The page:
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Greater transparency on environmental, social and governance (ESG) issues: New focus for sovereign debt issuers

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Primary school in Madagascar. Photo: © Mohammad Al-Arief/World Bank Primary school in Madagascar. Photo: © Mohammad Al-Arief/World Bank

Growing concern over climate change and social issues are driving an unprecedented change in the way that money is invested today. According to a survey conducted by Morgan Stanley Institute for Sustainable Investing, eighty percent of individual investors, among them Millennials - the new generation of investors - are interested in investing their money not just for financial return, but also for positive social and/or environmental impact. Asset managers, pension funds, and other institutional investors are increasingly developing their capacities to serve this growing market.

Increased scrutiny on ESG risks

Green and other thematic bonds, which require issuers to disclose how bond proceeds are used and what the expected environmental and social impact of projects are, have played an important role in creating awareness and appetite in investors for higher transparency standards and more disclosure on sustainability-related issues.

The Sustainable Development Goals (SDGs) have also acted as catalysts by providing investors and other market participants with a framework to assess investments based on risk and contribution to society.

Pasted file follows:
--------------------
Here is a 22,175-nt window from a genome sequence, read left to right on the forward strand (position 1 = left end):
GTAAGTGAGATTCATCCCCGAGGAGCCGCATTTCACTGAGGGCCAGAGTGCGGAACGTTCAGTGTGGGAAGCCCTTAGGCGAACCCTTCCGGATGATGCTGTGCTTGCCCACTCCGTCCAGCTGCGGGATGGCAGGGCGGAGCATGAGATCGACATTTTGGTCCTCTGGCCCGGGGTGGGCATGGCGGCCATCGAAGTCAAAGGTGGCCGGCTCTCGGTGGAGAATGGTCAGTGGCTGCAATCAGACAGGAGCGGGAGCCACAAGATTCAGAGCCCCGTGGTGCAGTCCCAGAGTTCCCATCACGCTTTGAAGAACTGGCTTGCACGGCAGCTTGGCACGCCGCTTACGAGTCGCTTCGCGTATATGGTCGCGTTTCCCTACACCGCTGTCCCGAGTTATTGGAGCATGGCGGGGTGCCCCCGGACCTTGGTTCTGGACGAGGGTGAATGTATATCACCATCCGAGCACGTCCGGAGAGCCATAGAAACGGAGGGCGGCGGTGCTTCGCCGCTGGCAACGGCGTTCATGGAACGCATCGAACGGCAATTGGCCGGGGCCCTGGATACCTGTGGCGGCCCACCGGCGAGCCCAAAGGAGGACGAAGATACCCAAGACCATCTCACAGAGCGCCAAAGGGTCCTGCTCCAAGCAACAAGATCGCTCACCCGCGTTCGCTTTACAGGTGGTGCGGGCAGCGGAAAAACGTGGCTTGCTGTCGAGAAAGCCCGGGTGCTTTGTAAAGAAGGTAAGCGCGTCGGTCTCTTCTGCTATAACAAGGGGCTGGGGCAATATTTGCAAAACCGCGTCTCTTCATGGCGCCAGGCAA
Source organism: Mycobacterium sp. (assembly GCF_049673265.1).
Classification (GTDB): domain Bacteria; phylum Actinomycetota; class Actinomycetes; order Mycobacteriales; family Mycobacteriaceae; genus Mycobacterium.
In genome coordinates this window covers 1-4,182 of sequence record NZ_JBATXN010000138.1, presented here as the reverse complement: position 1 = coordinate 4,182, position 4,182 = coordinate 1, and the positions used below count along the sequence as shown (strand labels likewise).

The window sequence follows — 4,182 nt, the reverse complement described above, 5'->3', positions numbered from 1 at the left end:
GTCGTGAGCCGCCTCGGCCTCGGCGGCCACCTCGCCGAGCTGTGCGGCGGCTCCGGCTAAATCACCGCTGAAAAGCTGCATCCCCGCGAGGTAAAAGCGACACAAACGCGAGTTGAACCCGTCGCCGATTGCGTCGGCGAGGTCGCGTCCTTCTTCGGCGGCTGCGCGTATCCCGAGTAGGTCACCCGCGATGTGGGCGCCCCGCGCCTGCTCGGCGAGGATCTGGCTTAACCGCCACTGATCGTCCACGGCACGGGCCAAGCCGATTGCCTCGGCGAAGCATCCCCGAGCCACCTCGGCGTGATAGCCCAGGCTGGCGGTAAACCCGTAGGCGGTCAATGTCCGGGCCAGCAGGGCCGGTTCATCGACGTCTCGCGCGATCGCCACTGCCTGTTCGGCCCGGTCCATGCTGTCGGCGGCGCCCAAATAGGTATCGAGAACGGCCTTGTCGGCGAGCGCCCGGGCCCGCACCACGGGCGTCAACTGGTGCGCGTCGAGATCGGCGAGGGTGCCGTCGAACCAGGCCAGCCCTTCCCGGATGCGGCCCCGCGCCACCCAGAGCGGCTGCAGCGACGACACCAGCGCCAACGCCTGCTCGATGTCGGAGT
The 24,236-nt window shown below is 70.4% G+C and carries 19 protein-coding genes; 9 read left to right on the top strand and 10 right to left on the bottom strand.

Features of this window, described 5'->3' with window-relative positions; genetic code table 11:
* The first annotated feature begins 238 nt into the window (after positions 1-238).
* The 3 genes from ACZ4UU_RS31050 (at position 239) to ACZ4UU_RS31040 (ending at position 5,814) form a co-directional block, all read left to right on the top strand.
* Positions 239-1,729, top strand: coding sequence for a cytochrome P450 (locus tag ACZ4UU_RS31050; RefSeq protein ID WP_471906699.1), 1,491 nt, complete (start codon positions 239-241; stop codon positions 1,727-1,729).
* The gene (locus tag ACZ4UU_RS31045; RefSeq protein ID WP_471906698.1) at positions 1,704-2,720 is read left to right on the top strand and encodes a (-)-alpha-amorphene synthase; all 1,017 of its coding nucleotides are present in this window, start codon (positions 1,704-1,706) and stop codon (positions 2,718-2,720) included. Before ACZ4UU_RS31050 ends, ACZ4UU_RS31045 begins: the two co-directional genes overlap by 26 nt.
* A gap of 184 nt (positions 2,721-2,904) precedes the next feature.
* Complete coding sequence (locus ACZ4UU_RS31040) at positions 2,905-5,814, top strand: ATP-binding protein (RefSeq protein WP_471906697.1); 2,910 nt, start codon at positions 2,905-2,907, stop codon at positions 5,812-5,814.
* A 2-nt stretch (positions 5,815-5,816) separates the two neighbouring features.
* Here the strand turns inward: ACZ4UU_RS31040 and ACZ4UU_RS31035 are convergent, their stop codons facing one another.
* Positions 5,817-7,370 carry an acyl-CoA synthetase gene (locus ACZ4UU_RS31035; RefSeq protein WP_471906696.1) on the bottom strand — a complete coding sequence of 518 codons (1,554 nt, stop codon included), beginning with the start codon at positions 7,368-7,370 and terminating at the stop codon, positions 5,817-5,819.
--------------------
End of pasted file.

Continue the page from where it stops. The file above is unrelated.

Moreover, asset owners such as pension funds are recognizing that environmental, social and governance (ESG) issues can have an influence on the risk-return profile of investment portfolios. They are increasingly using ESG information and developing ESG risk assessment methodologies and portfolio selection frameworks to enhance their credit risk analysis and make better informed investment decisions.

Credit rating agencies such as Fitch, Moody’s, and S&P Global Ratings are also making ESG factors more explicit in their credit assessment methodologies.

The focus on ESG is influencing the way sovereign issuers are engaging with investors. Ministries of finance and public debt managers are realizing the importance of incorporating ESG issues and progress on SDGs and Paris Agreement commitments into their investor relations functions.

Fostering dialogue between investors and issuers

The rising interest in this topic was evident at a roundtable organized by the World Bank Treasury in partnership with the Government Pension Investment Fund of Japan (GPIF) and APG, the Dutch pension fund, to promote dialogue between institutional investors and sovereign bond issuers on ESG risks and opportunities earlier this year. Seventeen institutional investors, including asset owners and asset managers from Asia, Europe and the US discussed their interest in broader proactive engagement with sovereign issuers, and shared approaches, perspectives and expectations with peers. Four sovereign issuers presented the ESG attributes of their government bond programs, national priorities and progress towards global commitments.